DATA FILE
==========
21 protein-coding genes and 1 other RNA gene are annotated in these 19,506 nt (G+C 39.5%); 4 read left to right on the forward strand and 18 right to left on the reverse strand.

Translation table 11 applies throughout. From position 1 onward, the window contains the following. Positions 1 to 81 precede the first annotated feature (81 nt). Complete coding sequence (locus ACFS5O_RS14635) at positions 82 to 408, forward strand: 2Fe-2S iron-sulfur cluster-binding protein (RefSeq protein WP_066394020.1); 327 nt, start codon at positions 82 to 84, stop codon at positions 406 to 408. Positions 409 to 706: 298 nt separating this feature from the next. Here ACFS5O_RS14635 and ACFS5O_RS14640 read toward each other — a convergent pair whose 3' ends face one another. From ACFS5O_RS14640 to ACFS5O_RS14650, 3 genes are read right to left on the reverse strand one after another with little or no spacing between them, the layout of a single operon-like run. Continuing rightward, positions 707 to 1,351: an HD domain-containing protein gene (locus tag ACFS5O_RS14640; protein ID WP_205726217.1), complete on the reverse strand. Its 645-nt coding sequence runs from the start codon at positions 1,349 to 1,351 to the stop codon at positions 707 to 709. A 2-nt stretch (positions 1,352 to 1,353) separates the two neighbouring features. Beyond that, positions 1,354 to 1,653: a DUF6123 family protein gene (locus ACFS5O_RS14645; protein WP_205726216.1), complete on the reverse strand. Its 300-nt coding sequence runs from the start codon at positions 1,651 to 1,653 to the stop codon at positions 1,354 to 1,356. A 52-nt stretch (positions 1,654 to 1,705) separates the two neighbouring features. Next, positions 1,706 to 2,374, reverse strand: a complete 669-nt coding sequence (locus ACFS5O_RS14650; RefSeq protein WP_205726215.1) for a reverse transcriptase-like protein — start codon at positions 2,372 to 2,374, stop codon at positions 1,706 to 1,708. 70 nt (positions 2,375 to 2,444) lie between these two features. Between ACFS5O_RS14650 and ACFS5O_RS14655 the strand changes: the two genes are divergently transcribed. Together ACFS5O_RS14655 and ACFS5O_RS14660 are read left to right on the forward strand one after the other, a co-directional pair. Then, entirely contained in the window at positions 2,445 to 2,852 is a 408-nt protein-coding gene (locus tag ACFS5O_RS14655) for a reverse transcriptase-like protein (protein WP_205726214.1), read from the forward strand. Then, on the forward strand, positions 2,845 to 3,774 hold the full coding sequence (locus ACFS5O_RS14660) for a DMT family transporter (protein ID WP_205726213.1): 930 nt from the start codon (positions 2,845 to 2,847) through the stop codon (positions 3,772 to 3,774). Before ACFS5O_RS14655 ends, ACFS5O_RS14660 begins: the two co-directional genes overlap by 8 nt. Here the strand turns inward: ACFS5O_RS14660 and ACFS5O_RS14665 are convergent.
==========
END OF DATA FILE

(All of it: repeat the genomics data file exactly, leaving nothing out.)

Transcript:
21 protein-coding genes and 1 other RNA gene are annotated in these 19,506 nt (G+C 39.5%); 4 read left to right on the forward strand and 18 right to left on the reverse strand.

Translation table 11 applies throughout. From position 1 onward, the window contains the following. Positions 1 to 81 precede the first annotated feature (81 nt). Complete coding sequence (locus ACFS5O_RS14635) at positions 82 to 408, forward strand: 2Fe-2S iron-sulfur cluster-binding protein (RefSeq protein WP_066394020.1); 327 nt, start codon at positions 82 to 84, stop codon at positions 406 to 408. Positions 409 to 706: 298 nt separating this feature from the next. Here ACFS5O_RS14635 and ACFS5O_RS14640 read toward each other — a convergent pair whose 3' ends face one another. From ACFS5O_RS14640 to ACFS5O_RS14650, 3 genes are read right to left on the reverse strand one after another with little or no spacing between them, the layout of a single operon-like run. Continuing rightward, positions 707 to 1,351: an HD domain-containing protein gene (locus tag ACFS5O_RS14640; protein ID WP_205726217.1), complete on the reverse strand. Its 645-nt coding sequence runs from the start codon at positions 1,349 to 1,351 to the stop codon at positions 707 to 709. A 2-nt stretch (positions 1,352 to 1,353) separates the two neighbouring features. Beyond that, positions 1,354 to 1,653: a DUF6123 family protein gene (locus ACFS5O_RS14645; protein WP_205726216.1), complete on the reverse strand. Its 300-nt coding sequence runs from the start codon at positions 1,651 to 1,653 to the stop codon at positions 1,354 to 1,356. A 52-nt stretch (positions 1,654 to 1,705) separates the two neighbouring features. Next, positions 1,706 to 2,374, reverse strand: a complete 669-nt coding sequence (locus ACFS5O_RS14650; RefSeq protein WP_205726215.1) for a reverse transcriptase-like protein — start codon at positions 2,372 to 2,374, stop codon at positions 1,706 to 1,708. 70 nt (positions 2,375 to 2,444) lie between these two features. Between ACFS5O_RS14650 and ACFS5O_RS14655 the strand changes: the two genes are divergently transcribed. Together ACFS5O_RS14655 and ACFS5O_RS14660 are read left to right on the forward strand one after the other, a co-directional pair. Then, entirely contained in the window at positions 2,445 to 2,852 is a 408-nt protein-coding gene (locus tag ACFS5O_RS14655) for a reverse transcriptase-like protein (protein WP_205726214.1), read from the forward strand. Then, on the forward strand, positions 2,845 to 3,774 hold the full coding sequence (locus ACFS5O_RS14660) for a DMT family transporter (protein ID WP_205726213.1): 930 nt from the start codon (positions 2,845 to 2,847) through the stop codon (positions 3,772 to 3,774). Before ACFS5O_RS14655 ends, ACFS5O_RS14660 begins: the two co-directional genes overlap by 8 nt. Here the strand turns inward: ACFS5O_RS14660 and ACFS5O_RS14665 are convergent.